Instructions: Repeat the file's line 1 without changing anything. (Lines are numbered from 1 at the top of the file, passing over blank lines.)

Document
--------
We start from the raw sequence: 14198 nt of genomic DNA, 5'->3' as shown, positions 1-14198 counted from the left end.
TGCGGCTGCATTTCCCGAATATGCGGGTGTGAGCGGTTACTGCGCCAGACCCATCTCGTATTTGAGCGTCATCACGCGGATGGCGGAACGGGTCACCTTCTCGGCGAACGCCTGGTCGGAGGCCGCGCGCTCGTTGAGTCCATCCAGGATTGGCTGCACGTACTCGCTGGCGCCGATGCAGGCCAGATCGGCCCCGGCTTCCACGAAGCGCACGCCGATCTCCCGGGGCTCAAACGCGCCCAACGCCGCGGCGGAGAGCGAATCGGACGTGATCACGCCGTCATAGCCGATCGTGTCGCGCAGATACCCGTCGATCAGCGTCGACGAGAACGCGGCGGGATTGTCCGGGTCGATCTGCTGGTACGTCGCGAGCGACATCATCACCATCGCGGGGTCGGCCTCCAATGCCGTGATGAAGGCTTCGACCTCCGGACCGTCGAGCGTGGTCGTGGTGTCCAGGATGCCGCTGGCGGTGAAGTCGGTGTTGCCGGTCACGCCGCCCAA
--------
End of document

We start from the raw sequence: 14198 nt of genomic DNA, 5'->3' as shown, positions 1-14198 counted from the left end.